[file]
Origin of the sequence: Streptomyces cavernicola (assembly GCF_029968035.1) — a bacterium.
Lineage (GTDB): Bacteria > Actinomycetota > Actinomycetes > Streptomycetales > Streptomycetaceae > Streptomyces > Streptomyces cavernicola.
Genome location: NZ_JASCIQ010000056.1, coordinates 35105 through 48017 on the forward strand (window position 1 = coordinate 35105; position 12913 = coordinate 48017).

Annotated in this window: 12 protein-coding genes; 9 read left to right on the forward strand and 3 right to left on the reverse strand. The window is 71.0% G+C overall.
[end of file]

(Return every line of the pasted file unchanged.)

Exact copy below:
Origin of the sequence: Streptomyces cavernicola (assembly GCF_029968035.1) — a bacterium.
Lineage (GTDB): Bacteria > Actinomycetota > Actinomycetes > Streptomycetales > Streptomycetaceae > Streptomyces > Streptomyces cavernicola.
Genome location: NZ_JASCIQ010000056.1, coordinates 35105 through 48017 on the forward strand (window position 1 = coordinate 35105; position 12913 = coordinate 48017).

Annotated in this window: 12 protein-coding genes; 9 read left to right on the forward strand and 3 right to left on the reverse strand. The window is 71.0% G+C overall.